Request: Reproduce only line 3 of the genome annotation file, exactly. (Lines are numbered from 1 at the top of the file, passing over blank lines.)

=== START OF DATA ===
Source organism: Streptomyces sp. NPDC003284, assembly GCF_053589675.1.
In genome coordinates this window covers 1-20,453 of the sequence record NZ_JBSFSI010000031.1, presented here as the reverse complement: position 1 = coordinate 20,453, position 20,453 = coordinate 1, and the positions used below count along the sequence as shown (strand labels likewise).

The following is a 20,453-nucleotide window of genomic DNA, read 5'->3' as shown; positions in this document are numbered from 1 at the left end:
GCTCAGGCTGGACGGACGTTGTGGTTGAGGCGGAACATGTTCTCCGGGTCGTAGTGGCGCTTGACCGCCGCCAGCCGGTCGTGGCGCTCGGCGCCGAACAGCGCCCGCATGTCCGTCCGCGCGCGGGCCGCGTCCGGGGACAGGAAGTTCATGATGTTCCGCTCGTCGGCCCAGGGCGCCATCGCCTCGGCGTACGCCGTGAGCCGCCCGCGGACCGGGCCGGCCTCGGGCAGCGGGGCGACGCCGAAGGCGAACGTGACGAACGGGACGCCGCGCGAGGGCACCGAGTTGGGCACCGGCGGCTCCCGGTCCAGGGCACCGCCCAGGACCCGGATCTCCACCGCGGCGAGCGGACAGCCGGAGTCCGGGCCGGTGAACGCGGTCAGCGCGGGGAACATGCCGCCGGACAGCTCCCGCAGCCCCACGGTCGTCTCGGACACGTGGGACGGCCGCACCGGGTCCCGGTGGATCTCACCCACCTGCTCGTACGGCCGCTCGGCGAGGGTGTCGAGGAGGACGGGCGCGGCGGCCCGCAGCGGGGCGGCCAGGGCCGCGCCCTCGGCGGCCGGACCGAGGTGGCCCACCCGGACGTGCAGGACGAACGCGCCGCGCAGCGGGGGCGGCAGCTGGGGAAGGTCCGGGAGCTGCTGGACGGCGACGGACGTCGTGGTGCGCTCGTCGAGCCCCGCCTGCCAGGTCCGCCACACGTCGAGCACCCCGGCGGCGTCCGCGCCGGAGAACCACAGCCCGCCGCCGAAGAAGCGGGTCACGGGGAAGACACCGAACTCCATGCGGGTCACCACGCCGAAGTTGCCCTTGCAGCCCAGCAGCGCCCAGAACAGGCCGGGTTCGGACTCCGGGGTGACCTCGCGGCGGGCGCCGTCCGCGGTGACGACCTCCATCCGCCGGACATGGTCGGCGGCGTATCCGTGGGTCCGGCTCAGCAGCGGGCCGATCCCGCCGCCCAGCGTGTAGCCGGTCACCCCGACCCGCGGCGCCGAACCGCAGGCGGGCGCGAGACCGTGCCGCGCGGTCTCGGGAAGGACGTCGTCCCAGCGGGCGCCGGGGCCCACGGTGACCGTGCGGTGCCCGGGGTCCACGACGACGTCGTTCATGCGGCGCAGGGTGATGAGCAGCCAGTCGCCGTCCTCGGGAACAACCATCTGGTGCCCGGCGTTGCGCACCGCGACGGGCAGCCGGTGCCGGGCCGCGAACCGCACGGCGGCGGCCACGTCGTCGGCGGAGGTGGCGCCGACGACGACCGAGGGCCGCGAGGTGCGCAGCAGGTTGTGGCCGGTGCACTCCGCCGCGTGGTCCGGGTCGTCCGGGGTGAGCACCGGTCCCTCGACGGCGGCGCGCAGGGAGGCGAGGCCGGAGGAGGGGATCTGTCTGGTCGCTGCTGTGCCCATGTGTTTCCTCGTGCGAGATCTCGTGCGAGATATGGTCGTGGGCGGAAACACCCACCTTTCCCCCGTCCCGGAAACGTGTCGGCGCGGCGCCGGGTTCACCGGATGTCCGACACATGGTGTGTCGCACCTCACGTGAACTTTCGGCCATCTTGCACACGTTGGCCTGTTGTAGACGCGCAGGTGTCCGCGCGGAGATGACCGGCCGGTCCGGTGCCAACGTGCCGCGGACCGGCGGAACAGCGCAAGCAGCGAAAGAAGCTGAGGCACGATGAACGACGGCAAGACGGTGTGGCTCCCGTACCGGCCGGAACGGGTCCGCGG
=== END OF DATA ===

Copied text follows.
The following is a 20,453-nucleotide window of genomic DNA, read 5'->3' as shown; positions in this document are numbered from 1 at the left end: